Print subscribers please click here to create your digital access account
It is an unfortunate truth that some topics will always be relevant, no matter how many decades (or centuries) pass. Questions of race and identity are near the top of this list, and as we’ve seen …
This item is available in full to subscribers.
If you're a print subscriber, but do not yet have an online account, click here to create one.
Click here to see your options for becoming a subscriber.
If you made a voluntary contribution in 2021-2022, but do not yet have an online account, click here to create one at no additional charge. VIP Digital Access includes access to all websites and online content.
It is an unfortunate truth that some topics will always be relevant, no matter how many decades (or centuries) pass. Questions of race and identity are near the top of this list, and as we’ve seen over the last few years, many are still grappling with the questions.
Irish author Dion Boucicault wrote “The Octaroon,” a play about American slavery in 1859. And in 2014, Branden Jacobs-Jenkins’ “An Octoroon” premiered his version of the story, which uses much of the same characters, plot and dialogue to get to a very different point.
“A lot is the same, but a lot has changed, and we want to highlight how much of these issues are still around,” said donnie l. betts, guest director at the Benchmark Theatre. “What Jacobs-Jenkins’ did is show these issues as they really are.”
“An Octoroon” runs at the Benchmark Theatre, 1560 Teller St. in Lakewood, through Saturday, July 9. Performances are at 8 p.m. Thursday through Saturday and 2 p.m. on Sunday.
According to provided information, the story centers on Terrebonne, a ruined plantation whose owner, Judge Peyton, has died. Peyton’s nephew George arrives to take over the business and falls in love with Zoe, an octoroon (a person who is one-eighth black) - all of which isn’t to the liking of overseer M’Closky.
“When I read this script, I was floored by the possibilities and also a little daunted by the play,” wrote Neil Truglio, Benchmark’s artistic director, in an email interview. “That’s who we want to be - a place for challenging, diverse storytelling.”
Most of the cast - which features Mykai Eastman, Josh Levy, Latifah Johnson, Kenya Fashaw, Colleen Lee, Samantha Piel, TeeJ Morgan, Jacob d’Armand and Marie-Antoinette Banks - play multiple characters, which meant all involved had to bring more than stamina to the table.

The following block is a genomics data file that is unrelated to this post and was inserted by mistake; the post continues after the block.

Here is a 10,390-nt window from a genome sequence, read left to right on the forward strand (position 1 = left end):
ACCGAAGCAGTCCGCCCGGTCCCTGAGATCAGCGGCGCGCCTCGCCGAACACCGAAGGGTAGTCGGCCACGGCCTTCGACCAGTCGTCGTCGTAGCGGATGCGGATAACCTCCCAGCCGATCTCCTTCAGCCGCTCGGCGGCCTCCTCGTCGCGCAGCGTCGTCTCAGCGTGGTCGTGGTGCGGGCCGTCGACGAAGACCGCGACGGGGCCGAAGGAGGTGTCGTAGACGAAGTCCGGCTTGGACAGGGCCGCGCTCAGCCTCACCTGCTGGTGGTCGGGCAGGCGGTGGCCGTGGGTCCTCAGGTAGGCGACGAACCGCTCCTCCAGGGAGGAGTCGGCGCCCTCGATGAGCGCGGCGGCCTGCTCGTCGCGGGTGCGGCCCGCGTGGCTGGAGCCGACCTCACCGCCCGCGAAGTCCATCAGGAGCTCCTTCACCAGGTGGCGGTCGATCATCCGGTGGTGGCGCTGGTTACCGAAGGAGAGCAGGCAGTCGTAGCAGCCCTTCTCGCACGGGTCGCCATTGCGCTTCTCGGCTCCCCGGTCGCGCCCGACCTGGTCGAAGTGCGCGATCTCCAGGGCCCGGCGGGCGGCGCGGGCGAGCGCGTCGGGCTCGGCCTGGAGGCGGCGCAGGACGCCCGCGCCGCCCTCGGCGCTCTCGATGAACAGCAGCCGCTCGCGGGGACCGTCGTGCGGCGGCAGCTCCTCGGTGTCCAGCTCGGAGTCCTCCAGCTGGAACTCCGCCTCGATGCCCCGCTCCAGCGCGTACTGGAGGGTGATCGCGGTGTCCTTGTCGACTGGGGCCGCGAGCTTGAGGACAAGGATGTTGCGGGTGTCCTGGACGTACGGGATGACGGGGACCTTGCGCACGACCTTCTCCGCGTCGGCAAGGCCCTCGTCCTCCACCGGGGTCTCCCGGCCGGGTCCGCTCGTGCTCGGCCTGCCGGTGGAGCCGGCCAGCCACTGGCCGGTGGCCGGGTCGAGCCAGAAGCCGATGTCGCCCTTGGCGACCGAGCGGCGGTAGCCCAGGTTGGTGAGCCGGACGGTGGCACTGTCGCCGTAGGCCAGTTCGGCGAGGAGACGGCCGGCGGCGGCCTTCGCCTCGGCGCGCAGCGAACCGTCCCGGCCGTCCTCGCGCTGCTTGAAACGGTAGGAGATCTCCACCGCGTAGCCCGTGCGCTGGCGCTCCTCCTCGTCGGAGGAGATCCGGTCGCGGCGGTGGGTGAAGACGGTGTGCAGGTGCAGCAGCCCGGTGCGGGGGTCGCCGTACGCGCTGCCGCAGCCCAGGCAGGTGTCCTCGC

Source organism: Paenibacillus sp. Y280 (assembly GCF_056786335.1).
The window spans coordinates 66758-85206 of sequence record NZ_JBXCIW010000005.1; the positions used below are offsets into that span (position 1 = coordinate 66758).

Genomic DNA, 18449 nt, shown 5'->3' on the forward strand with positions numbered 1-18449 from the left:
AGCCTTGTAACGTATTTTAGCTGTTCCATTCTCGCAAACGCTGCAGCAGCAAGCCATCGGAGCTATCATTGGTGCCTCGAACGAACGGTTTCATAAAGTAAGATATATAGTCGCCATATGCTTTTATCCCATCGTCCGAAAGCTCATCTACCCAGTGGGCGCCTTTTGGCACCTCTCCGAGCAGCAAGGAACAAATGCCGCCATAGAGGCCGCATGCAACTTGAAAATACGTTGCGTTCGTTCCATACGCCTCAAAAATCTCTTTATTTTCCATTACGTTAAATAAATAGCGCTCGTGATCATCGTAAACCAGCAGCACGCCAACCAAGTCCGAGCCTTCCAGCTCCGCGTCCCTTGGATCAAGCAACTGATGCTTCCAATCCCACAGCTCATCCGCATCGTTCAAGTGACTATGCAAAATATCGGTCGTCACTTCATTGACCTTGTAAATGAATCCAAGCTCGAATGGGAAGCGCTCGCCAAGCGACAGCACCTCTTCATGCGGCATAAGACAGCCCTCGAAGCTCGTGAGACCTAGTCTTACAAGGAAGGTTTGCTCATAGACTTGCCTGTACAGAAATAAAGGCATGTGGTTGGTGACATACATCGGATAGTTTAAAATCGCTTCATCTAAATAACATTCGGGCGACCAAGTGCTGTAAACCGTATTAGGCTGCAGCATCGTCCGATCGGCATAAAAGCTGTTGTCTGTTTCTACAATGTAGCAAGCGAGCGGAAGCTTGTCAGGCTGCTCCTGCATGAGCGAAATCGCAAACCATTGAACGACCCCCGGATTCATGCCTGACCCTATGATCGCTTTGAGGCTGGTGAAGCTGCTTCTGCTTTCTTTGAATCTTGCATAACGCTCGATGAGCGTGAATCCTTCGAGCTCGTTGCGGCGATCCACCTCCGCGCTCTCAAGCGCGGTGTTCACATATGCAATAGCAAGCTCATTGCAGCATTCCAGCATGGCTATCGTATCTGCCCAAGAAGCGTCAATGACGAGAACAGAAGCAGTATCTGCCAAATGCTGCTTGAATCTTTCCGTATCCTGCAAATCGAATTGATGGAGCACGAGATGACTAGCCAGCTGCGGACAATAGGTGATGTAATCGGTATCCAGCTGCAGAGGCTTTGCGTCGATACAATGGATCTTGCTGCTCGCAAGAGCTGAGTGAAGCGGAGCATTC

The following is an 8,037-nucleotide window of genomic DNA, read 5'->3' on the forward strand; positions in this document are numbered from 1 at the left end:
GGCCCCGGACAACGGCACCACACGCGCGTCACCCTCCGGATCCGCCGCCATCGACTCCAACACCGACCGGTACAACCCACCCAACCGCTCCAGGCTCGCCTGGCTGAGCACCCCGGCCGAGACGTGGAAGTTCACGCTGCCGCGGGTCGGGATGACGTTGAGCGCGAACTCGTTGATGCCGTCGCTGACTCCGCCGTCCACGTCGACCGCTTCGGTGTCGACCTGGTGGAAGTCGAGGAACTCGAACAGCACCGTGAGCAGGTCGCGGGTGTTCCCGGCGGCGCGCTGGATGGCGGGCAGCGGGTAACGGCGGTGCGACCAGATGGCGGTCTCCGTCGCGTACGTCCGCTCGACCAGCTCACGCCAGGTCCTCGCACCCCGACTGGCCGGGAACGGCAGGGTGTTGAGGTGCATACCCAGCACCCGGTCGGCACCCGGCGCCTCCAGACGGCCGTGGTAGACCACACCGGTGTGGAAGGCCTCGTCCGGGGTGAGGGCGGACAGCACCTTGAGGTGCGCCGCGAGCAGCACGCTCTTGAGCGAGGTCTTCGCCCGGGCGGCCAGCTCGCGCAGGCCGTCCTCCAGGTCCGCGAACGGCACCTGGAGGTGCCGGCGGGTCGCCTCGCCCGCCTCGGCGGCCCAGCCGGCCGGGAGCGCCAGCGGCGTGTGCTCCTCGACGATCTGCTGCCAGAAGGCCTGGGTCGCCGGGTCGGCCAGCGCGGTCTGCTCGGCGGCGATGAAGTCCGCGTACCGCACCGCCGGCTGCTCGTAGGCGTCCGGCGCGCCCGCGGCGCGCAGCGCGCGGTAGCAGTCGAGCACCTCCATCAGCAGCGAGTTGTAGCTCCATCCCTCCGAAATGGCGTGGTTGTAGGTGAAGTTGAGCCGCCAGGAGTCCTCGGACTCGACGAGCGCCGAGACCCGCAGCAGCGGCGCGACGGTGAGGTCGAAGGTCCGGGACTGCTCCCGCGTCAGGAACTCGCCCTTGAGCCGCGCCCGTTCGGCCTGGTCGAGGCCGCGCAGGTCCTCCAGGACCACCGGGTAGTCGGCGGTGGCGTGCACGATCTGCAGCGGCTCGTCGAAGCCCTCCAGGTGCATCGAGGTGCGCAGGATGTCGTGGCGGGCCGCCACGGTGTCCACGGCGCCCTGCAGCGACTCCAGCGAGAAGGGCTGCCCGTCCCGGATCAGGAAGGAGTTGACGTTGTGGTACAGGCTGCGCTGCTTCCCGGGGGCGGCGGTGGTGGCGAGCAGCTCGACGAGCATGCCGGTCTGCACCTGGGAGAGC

“I was looking for actors who could bring uniqueness to each role, ”betts said. “The cast is phenomenal and really bought into the material.”
Many plays aim to send audience members home thinking about what they’ve seen and how it connects to their lives. betts hopes “An Octoroon” does that and more, while not providing any easy solutions for audiences.
“The issues raised in this play are constantly raised in America - questions like how we treat each other, questions of identity when it comes to people of color,” he said. “I want the audience to ask a lot questions but know we can’t give all the answers.”
Tickets and information can be found at www.benchmarktheatre.com/an-octoroon.
`Nice Work’ comes to Lakewood Cultural Center
There’s a reason George and Ira Gershwin are some of the first names in musical theater. To see why, check out Performance Now Theatre Company’s presentation of “Nice Work If You Can Get It,” running through Sunday, June 26 at the Lakewood Cultural Center, 470 S. Allison Parkway in Lakewood. Performances are at 7:30 p.m. on Friday and Saturday and 2 p.m. on Saturday and Sunday.
Directed by Bernie Cardell, featuring music direction by Heather Holt Hall and choreography by Christopher Page-Sanders, the show is set in 1920s and follows playboy Jimmy Winter (Andy Sievers) as he meets female bootlegger Billie Bendix (Dallas Slankard) on the weekend of his wedding. All kinds of hijinks ensue, as only the Gershwin’s can conjure.
Get your tickets at www.performancenow.org.
Arts festival with a fringe on top
Arts festival are common during the summer months, but the Denver Fringe Festival brings a little something different to proceedings. The third annual event is back on Thursday, June 23 through Sunday, June 26 at 10 different venues throughout the RiNo/Five Points area.
According to provided information, the festival features more than 40 original shows in all genres of performing arts, including a nationally-touring, multi-award-winning one-woman cabaret dream play about the life of Josephine Baker starring Tymisha Harris and circus shows from local circus troupes.
With venues that include theaters and photo studios, you’re sure to find something to delight you. Tickets and information can be found at www.denverfringe.org.
Clarke’s Concert of the Week — Summer Jam at the Fiddler’s Green
There’s something about rap music that just sounds better on a summer day, particularly coming from a car with all the windows rolled down. The best way to replicate that feeling in concert form is the annual Summer Jam tour, which is back at Fiddler’s Green, 6350 Greenwood Plaza Blvd. in Englewood, at 4:30 p.m. on Saturday, June 18.
This year’s lineup includes Russ, YG, Vince Staples, Cordae, JNR CHOI, Buddy, Kendra Jae and Trev Rich x TheyCallHimAP. I’ve already written about Staples numerous times, so you should know by now not to miss him, but Buddy is also a talent worth catching and YG is one of L.A.’s most reliably fun rappers.
For tickets to summer in concert form, visit www.axs.com.
Clarke Reader’s column on culture appears on a weekly basis. He can be reached at Clarke.Reader@hotmail.com.
Other items that may interest you
We have noticed you are using an ad blocking plugin in your browser.
The revenue we receive from our advertisers helps make this site possible. We request you whitelist our site.